KLDR: Of course, we all have aspirations. This is true for everybody and certainly for Rinpoche. For someone like him, and others like him, it is very important that one maintain the outer Vinaya vows— the pratimoksha or self-liberation vows— and the inner bodhisattva vow, meaning to maintain the resolve of bodhicitta, and following or integrating the bodhisattva guidelines. That is how one maintains it. Then, the secret or higher Vajrayana or tantric vow— with all the necessary facets involved — for a great master, what we wish most for is one who upholds the so-called Three Vajras of outer Vinaya, inner bodhisattva, and secret Vajrayana vows. And, through upholding and maintaining the three vows intact, then, benefitting the dharma and beings — that is, serving the dharma, benefitting the cause of beings. Speaking more specifically: [our wish is for Rinpoche to] follow all the wishes of Yishin Norbu, and those of all the other teachers. And then, of course — to be able to walk in the footsteps of his predecessor, the previous Bokar Rinpoche.
PT: Is the Barma Rabchung basically equivalent to the most complete form of the lay upasaka vows?
KLDR: No, there is a distinction. The Barma Rabchung is a bit higher than the lay precepts, in that here, [you are] taking the vow that in the future, I will uphold the vows that the buddha himself has taken and upheld. I will also, down the road, uphold them. So it’s like making the aspiration, or resolve, to be able to do that. That leads to Getshul ordination. On top of that, it’s taking the vow to don the 3 dharma robes with the blessings they convey, and to be able to take possession of the robes and the renunciate’s begging bowl. In the vow ceremony, each part of the robes and each object is blessed: “Now, you can take ownership of these objects.” So in this way, it’s quite different.
PT: Can you say more about the different levels of the vows? What is the difference between the Barma Rabchung and the Getsul or Novice ordination vow? [Translator comment: the term”intermediate” suggests the Barma Rabchung is in-between the lay vows and the Getshul vows; but for a monastic, it really makes more sense to label the Barma Rabjam a Preliminary vow, since it is the first level of ordination.]
KLDR: There is a distinction between the full lay precepts and the Barma Rabchung in that, in Barma Rabchung, on top of the lay precepts, one makes a vow to change one’s outward appearance — donning the robes of a renunciate. That’s one; and then, discarding the appearance of a lay person, that’s two. And then, changing the name from a lay name to the name of a renunciate: that’s three. So these three are special to the Barma Rabjam. After than come the Getshul vows, and at that time, of course, it would be explained, what are the additional vows one would take, and the rules one has to follow. The other clarification is the difference between refuge, lay precepts, intermediate, Getsul, and so forth: these first four can be given in the course of one day, each one done in order. They are sequential. You cannot receive the second one without having received the first one. But you can receive, based on time and circumstance, all four in one day; or they can be given on separate occasions, in order. The only condition, again, is age. In order to receive the Gelong or full Bhikshu ordination, you must be at least twenty. For the other vows, age is not an issue.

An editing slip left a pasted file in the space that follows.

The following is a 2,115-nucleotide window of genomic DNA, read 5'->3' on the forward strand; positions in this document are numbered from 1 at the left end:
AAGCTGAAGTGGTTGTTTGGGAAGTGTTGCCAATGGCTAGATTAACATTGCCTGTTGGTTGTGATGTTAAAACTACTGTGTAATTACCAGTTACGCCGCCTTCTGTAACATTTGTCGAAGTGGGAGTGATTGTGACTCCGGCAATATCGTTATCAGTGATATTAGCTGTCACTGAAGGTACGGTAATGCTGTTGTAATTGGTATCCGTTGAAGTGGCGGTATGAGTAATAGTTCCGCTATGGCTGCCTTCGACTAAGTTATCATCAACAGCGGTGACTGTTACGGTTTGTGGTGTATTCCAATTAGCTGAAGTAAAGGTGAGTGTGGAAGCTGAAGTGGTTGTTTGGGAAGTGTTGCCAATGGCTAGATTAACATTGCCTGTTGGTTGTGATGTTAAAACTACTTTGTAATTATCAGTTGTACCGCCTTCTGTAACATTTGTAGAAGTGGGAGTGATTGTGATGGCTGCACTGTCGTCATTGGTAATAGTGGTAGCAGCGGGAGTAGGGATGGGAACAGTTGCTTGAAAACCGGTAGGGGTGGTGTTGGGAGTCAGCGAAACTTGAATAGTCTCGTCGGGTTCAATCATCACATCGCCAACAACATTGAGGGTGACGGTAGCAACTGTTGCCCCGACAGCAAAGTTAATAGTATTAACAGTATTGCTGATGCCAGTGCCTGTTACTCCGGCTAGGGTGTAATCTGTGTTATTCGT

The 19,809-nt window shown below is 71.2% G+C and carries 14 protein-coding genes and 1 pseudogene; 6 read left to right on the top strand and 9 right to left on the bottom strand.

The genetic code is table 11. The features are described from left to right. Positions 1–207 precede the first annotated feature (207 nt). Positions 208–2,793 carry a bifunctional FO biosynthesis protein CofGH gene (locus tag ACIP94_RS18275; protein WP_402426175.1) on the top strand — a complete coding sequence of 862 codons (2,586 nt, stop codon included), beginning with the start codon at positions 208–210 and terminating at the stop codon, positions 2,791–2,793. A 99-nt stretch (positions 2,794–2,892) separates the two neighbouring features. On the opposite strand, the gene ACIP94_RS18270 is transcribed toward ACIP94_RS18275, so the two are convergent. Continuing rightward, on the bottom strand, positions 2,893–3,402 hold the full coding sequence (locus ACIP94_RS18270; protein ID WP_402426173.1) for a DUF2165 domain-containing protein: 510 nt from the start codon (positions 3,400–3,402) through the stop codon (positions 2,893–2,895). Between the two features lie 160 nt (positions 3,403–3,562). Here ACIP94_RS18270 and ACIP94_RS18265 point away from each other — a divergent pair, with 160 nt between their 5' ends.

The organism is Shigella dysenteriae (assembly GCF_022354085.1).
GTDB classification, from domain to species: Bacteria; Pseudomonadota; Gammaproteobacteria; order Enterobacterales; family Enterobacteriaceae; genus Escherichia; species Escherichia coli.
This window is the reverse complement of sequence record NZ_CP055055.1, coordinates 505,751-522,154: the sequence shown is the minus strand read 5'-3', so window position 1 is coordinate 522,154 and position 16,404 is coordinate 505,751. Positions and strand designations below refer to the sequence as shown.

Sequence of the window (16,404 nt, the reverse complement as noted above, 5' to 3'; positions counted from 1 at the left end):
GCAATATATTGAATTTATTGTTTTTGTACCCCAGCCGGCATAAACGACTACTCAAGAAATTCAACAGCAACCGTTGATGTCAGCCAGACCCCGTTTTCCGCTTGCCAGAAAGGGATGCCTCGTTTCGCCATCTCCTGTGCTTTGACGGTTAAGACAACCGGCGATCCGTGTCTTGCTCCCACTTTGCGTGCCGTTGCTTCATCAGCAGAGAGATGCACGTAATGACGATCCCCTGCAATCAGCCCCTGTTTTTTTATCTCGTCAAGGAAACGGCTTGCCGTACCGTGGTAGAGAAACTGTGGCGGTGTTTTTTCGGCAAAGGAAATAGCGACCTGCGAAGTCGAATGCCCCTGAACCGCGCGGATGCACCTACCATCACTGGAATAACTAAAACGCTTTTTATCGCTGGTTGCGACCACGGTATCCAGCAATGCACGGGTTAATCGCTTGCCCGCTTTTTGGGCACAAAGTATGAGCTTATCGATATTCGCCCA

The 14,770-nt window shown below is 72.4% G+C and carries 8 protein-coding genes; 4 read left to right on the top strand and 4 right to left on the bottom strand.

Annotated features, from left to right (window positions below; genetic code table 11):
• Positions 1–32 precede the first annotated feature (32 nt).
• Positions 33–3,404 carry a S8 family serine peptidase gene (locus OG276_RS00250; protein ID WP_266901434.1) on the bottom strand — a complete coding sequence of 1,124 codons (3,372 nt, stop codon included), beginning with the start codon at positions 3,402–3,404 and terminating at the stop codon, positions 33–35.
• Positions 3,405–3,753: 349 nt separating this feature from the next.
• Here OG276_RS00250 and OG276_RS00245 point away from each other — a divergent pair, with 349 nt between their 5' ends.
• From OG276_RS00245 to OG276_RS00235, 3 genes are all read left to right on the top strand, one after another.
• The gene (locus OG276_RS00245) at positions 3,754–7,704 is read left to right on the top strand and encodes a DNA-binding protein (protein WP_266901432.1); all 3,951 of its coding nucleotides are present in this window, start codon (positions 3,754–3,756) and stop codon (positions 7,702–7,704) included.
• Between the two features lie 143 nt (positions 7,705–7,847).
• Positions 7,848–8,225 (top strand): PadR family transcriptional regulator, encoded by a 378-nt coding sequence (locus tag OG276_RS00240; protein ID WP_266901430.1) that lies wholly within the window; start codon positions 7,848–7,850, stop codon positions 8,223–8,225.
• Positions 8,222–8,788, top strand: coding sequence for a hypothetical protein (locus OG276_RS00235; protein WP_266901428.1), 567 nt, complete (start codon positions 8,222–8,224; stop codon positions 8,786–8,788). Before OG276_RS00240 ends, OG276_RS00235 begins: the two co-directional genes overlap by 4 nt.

PT: One member of our team is making a documentary about Bokar Rinpoche. Her question is what kind of feeling Khenpo Rinpoche had, the first time you met Bokar Yangsi Rinpoche, five years ago. Can you share your reaction?
KLDR: Most significantly, my feeling was that, being very familiar with the previous Bokar Rinpoche, when seeing Bokar Yangsi Rinpoche for the first time— with the exception of a change in his appearance, in this small body, the mind of the previous one was very apparent. That was really the key.
PT: Any further details of this meeting would be wonderful, if you can share any stories.
KLDR: Another element is that Rinpoche was recognized in accordance with a letter of recognition made by His Holiness the Karmapa. In that letter of recognition, everything was mentioned very precisely: the landscape of the place he was born — where the streams ran or what have you — the number of individuals in that family, the age, or the year of his birth, and so forth. It was 100%. In accordance with that letter, we found him. So, to that extent, what His Holiness did was amazing. What we found matched exactly what the map in the letter contained. On top of that — it’s like, this was enough that we could trust, 100% — but in case we needed more, through meeting the little boy, Rinpoche, our feelings also resonated with His Holiness’s recognition. So therefore our faith in His Holiness grew stronger, as well as our faith that what has been found is unquestionably the real one. And also — this probably you know if you read any of the information we previously released — we went back and forth with His Holiness and put all the information together, so we could not have been any happier or more thoroughly confident that, through His Holiness’s unveiled wisdom, we found the authentic reincarnation of Rinpoche. We are 100% sure.
As a side note to the letter of recognition, His Holiness scribbled in the margin: “Number of family: 5, or 6?” It’s like, are you not so sure? So, we found Rinpoche has his parents, two sisters, and him — five. Then, there is a step-daughter: I think, mother’s sister-or-brother’s daughter that they had adopted before they had any children. So in terms of blood relations, Rinpoche has two sisters — that makes five. But there is a 6th one in the family also, if you want to include that one — it’s up to you. There are five, and maybe the sixth one if you want to include her.
Now this isn’t about Bokar Rinpoche. When it came to Tenga Rinpoche’s recognition, he put a similar note: “In the family, 4 and a half.” So then, when they went to search, there were the parents, and Rinpoche’s sister, and Rinpoche — four. And then, of course, the mother is almost six months pregnant. So, His Holiness saw not only what was outside; he saw what’s inside, too.
PT: Thank you so much Rinpoche.
KLDR: You are welcome.